The case of the bully and his victim is very vague. Because there is very little information specified it is harder to come to a conclusion as to who is at fault. If I were to be the judge the answer would be clear. The victim of the bullying is at full fault. Bullying is not a crime in most countries and where it is considered a crime it must result in mental trauma for charges to be pressed. Mental trauma is almost impossible to be proved and in this case it is my belief that the bullying was not to the extent where any real harm was caused. Assault on the other hand is considered a crime everywhere and purposely breaking someone’s kneecap is severe damage. Therefor, there might have been a justification for the victim to break the bully’s knee however it is still illegal resulting in the conviction of assault to the victim of the bully.

The Bully and His Victim

On February 8th, 2023,

Under the jurisdiction of  Brookes Westshore, the “bully” shall be charged under criminal code section 322(1), petty theft with a $500 fine and half an year of jail time.

The “victim” shall be charged under criminal code section 267 (a), assault with a weapon and criminal code section 267 (b), assault causing bodily harm with a $5000 fine, 5 years of jailtime and is responsible for all the damages plus $37,000 to the “bully”.

The Bully and His Victim – Kristina

In this situation, given that we do not know all the details of the case, my decision would be to punish both boys, but give a more severe sentence to the one who hit the bat, as he caused severe harm to the bully’s health. As a result, the bullies would be punished for bullying the boy, and the boy for lashing out at them, his revenge was far worse than any bully action.

(I don’t know how it is in Canada, but in Russia for bullying at school, parents must pay a fine of $ 10 and no more punishment follows. And for assault and bodily harm, criminal liability comes into play and the appropriate punishment is imprisonment for a period of 5-8 years.)

The Bully & His Victim Response

This case is complicated to determine who is the criminal as too little detail is given including the scale of bullying by the bully, the length of time, and their mental situation when the incident happened. After spending a long time thinking and asking my friends for their opinions, I made a conclusion that both sides, the bully and the “victim” would both be blamed and punished. However, as the bully’s physical injuries can be seen and a higher level of violence, therefore, if I were the judge, the penalty for the boy who gets bullied would be more severe.

The Bully and His Victim

In the story The bully and his victim, the two boys were in wrong, one for bullying and the other for breaking his knee. It is difficult to judge this situation, the situation could have been fixed in other ways, for example the victim could have talked to the bullies, he could have talked to his teachers or the principal. On the other hand the bullies had no reason to bully, the victim never bothered them, they only bullied him for being “different” and there is nothing wrong with that, we are all the same.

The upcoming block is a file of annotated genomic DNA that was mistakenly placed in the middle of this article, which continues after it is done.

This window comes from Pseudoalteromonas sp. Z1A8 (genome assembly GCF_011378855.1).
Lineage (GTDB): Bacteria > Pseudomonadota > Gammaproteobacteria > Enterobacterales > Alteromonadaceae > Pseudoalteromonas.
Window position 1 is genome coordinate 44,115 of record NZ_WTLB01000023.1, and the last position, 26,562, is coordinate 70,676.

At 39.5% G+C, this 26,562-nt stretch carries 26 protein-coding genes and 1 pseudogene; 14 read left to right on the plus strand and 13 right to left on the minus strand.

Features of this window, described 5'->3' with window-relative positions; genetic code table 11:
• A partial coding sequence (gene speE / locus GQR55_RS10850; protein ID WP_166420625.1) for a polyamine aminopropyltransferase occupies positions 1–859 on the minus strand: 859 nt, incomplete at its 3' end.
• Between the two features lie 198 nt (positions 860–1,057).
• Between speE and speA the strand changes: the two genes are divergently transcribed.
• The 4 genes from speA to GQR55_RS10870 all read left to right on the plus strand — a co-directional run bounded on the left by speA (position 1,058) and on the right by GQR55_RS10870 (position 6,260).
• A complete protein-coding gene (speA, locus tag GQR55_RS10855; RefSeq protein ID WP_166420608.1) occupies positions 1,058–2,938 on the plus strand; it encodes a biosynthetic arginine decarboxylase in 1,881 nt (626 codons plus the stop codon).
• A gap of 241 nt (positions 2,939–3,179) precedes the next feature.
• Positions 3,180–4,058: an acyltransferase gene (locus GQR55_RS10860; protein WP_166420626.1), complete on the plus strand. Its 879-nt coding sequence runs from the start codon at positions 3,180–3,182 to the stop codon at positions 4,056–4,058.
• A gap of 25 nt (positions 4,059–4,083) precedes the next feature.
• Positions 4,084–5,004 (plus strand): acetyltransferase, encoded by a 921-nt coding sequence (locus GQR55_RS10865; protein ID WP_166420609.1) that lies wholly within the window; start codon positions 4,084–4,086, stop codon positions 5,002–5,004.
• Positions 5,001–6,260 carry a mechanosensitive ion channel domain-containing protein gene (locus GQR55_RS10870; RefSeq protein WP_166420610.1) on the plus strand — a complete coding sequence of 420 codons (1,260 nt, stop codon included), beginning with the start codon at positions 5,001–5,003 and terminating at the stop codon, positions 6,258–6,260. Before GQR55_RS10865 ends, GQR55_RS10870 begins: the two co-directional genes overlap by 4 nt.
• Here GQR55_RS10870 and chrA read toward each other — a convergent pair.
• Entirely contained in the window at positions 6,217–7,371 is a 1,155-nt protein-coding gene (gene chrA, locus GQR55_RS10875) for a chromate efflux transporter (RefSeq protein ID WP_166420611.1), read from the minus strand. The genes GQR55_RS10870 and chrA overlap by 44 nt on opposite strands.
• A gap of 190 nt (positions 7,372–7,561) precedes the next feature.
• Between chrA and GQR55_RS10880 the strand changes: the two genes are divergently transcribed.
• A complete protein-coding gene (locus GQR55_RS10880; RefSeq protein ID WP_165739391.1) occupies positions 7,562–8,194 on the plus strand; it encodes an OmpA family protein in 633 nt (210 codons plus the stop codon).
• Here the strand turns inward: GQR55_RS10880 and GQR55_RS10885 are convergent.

It’s really hard to give a verdict because both boys acted wrongly so I think both should have the same consequences.


The Bully and his Victim

In the story of The Bully and His Victim there is no clear right and wrong. Neither party is completely innocent or completely guilty. The Bully was wrong for treating the victim unjustly. But the victim was wrong for acting with violence and breaking the Bully’s knee cap. This would make being a judge in this situation very hard. First I would have to know all the facts. There is simply too little information provided. For example, did the victim ever consult the bullies and ask them to stop? Did the victim tell anyone in a position of power? Did the victim do anything to help his cause before acting in violent ways? As well as, for all these questions is there concrete supporting evidence. I would need lawyers and a courtroom for a proper trial. But, if I had to make a ruling with these facts, both parties would be punished for their crimes. The Bully and his associates would be given a severe punishment. Their actions were not acceptable.  This could be expulsion from the school and community service. The Victim would be punished for his violent ways but less severely than the bullies because self defence could be a factor. I would say that the victim should be suspended from school for a few days.

Merchant of Venice Personal Response

The Merchant of Venice, by William Shakespeare can be found as a play or a movie, and has hundreds of different interpretations. In each adaptation one common theme remains: Outward appearances do not always reflect the truth and can often be deceiving. I found this both extremely interesting, and extremely relatable, because even though Shakespeare lived 400 years ago we can still see this theme in our everyday lives. On a large public scale it can be seen in politics, and on a smaller more personally relatable scale I experience it with meeting people online. I really liked seeing this because it shows that really nothing much has changed, and I like to think that even 400 years before Shakespeare’s time it was the same.

Another thing I really enjoyed was contrasting what was written by Shakespeare himself, and what Micheal Radford directed in his screenplay. If I were to have only experienced one of the variations I would not get as rich an experience as I did. I find Radford’s interpretation very interesting because as Mr. MacKnight says: “Books raise questions”. Which is true in the case of Shakespeare’s take, but Radford’s seems to answer those questions for us. For example, in the original, it is unclear as to if Bassanio and Antonio are homosexual. But in Radford’s edition he clearly indicates that there is another type of love there.